Many years ago, when I was very actively giving presentations at many developer conferences, I so much wished that Microsoft PowerPoint could present my slides on the main display for the audience while I got a view on my display that showed the next slide as well as my notes. You might be laughing because PowerPoint has had this feature for quite some time (I wasn’t the only one who made the request!). The point, though, is that there are certainly app scenarios where a single app wants to manage multiple independent views, possibly and oftentimes on separate monitors, and the user has the ability to rearrange and resize those views, which includes dragging them between monitors. Any one view, though, is limited to a single display (that is, a view cannot span displays).
Projection scenarios like PowerPoint are clearly one of the primary uses for multiple views; a game might also use a second view for various controls and output windows so they don’t interfere with the main display. A different kind of use is where an app has several independent (or loosely coupled) functions that can operate independently and can benefit from being placed side by side with views from other apps (multitasking at its best!). A customer-management system for a mobile sales rep might have one view for appointments and contacts, another for data entry forms, and a third for managing presentations and media. Although these functions could be part of the same layout within a single app view, they don’t need to be. Having them as separate views—which means they operate on different threads and can only share data via the file system—allows the user to place them in relation to other apps such as a web browser (for customer research) and an email app.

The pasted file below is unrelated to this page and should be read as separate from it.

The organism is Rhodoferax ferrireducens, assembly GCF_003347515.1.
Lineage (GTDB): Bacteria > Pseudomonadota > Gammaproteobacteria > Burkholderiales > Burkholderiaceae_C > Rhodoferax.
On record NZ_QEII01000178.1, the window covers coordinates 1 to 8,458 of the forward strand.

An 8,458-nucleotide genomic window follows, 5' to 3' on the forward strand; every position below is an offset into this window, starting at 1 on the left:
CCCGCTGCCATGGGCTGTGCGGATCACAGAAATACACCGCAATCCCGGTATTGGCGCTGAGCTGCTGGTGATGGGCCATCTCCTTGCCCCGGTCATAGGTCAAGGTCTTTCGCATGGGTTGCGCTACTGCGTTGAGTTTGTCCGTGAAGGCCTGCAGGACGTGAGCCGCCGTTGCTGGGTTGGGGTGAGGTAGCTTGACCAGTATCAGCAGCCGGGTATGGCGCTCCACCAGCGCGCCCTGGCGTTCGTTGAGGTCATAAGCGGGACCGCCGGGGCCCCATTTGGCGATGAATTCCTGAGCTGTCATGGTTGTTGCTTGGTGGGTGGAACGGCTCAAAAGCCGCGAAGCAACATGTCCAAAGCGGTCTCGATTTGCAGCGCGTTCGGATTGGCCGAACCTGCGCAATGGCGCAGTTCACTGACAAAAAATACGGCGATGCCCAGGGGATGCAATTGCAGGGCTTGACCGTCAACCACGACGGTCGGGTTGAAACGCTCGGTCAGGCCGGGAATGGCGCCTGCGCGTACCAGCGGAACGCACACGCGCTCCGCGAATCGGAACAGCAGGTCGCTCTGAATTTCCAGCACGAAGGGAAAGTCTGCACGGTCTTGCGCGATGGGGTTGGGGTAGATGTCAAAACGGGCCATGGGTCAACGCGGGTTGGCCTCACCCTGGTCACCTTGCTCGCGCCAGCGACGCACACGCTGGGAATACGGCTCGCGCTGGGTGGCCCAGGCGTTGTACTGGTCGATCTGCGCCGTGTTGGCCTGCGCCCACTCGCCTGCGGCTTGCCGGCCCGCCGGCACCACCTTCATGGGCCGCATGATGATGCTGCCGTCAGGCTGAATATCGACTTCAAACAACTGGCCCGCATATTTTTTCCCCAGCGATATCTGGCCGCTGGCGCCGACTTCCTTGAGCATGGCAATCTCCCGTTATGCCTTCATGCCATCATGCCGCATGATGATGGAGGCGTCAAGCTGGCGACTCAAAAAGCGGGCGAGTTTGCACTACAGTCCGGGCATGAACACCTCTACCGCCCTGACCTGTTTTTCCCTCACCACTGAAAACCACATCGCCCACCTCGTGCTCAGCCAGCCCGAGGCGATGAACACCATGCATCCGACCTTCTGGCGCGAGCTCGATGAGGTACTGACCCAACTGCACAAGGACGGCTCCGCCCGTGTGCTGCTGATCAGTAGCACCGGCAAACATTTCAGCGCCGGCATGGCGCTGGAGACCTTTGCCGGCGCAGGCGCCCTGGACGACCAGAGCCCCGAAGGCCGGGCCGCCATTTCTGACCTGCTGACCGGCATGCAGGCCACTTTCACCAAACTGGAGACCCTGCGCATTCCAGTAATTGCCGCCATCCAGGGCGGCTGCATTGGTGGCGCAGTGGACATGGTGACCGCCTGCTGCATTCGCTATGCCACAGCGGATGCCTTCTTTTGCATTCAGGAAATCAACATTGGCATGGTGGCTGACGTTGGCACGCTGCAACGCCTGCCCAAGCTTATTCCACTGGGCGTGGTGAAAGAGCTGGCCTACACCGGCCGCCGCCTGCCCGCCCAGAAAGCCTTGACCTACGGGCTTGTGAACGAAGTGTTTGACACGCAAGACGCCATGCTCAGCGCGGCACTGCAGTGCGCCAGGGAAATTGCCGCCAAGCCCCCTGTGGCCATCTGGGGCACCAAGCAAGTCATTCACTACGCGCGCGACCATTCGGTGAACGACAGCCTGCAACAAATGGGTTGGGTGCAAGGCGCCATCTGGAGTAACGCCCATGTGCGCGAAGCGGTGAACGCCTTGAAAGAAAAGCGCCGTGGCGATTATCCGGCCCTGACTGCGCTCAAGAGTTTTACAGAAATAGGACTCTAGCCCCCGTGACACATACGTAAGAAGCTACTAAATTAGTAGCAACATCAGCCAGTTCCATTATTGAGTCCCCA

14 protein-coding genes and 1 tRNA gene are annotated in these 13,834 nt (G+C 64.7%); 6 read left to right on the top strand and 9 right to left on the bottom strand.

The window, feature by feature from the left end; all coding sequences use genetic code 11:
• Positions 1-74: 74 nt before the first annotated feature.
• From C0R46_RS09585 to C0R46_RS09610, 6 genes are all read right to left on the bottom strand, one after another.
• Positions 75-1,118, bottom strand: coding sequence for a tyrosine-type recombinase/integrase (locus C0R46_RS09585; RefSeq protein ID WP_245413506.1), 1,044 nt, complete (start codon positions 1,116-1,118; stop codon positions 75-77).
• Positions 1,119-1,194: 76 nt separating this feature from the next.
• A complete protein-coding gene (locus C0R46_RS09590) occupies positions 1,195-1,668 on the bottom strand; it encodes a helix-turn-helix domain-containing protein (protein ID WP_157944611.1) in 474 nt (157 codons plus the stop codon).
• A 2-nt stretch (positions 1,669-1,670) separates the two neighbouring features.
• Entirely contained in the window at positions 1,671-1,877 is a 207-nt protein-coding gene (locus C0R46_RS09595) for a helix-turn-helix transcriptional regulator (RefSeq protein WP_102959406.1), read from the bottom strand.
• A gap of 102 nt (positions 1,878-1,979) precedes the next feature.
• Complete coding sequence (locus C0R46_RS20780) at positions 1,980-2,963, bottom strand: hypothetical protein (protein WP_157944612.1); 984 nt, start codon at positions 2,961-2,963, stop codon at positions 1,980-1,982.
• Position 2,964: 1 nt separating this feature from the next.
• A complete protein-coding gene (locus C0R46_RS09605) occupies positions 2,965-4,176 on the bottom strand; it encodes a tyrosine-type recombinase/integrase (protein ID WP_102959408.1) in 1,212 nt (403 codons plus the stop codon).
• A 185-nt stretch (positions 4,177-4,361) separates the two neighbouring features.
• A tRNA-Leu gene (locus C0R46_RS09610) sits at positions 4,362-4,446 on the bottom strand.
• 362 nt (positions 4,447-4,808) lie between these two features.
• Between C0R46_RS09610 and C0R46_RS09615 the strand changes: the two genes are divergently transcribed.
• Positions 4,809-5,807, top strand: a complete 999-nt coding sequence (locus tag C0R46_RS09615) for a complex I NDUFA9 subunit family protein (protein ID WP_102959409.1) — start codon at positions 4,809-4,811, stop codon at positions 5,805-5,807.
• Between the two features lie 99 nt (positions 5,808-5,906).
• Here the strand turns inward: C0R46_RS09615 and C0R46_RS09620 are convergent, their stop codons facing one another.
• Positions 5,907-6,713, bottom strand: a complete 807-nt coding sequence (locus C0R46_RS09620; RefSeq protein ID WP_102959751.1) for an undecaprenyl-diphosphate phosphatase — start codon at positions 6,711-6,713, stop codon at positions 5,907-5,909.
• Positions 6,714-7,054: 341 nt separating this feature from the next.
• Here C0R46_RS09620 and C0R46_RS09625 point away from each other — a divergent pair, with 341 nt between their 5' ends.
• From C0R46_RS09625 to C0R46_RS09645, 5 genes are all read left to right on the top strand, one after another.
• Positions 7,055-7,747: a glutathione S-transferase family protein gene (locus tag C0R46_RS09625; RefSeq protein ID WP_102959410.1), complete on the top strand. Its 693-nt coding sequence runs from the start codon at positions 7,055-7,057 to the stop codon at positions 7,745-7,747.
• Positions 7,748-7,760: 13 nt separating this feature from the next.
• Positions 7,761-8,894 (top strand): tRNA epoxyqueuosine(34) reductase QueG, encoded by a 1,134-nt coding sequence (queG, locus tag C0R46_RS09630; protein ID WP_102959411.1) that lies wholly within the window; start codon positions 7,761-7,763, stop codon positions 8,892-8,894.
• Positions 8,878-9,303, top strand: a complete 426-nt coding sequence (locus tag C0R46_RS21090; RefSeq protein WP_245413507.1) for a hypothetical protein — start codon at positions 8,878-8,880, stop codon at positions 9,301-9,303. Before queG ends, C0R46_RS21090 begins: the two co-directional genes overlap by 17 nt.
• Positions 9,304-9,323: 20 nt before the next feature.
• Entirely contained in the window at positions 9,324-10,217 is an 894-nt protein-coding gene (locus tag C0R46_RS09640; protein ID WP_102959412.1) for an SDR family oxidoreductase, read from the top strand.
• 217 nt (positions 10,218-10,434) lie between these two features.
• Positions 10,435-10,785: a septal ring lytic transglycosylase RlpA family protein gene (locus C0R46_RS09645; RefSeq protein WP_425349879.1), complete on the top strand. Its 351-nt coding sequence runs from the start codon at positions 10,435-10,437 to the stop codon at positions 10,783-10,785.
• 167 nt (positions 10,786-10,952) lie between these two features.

The MSAppView object that createNewView returns will have a unique viewId property to identify it, along with postMessage and close methods. The latter is what the app clearly uses to close the view. Within the secondary view, it will receive message through the window.onmessage event, as usual. The new view can also call window.close to close itself, and the user can also close the view with touch/mouse gestures or Alt+F4. As for sending data back to the app, the view calls MSApp.getViewOpener to obtain the MSAppView object for the app’s primary view—its postMessage method will raise a window.onmessage event in the primary view. These relationships are shown below:
A primary view creates a secondary view through MSApp.createNewView. The secondary view retrieves a reference to the primary view through MSApp.getViewOpener. The result in both cases is an MSAppView object whose postMessage call sends a message to the other view.
The C# analog to MSApp.createNewView is CoreApplication.CreateNewView. This produces a new CoreWindow object, and if you send that to Windows.UI.ViewManagement.ApplicationView.GetApplicationViewIdForWindow, you get the unique viewId. The view can close itself with Window.Current.Close(), and it can access the primary view through App.Current.MainDispatcher (and App.Current.MainViewId).
Let me note up front that if a secondary view closes itself, the app won’t receive any kind of event. Typically, then, the secondary view will inform the app that it’s closing. This is also where the secondary view should subscribe to the ApplicationView.onconsolidated event to detect when the user closes it directly, and post a message to the app. We’ll see examples in later posts.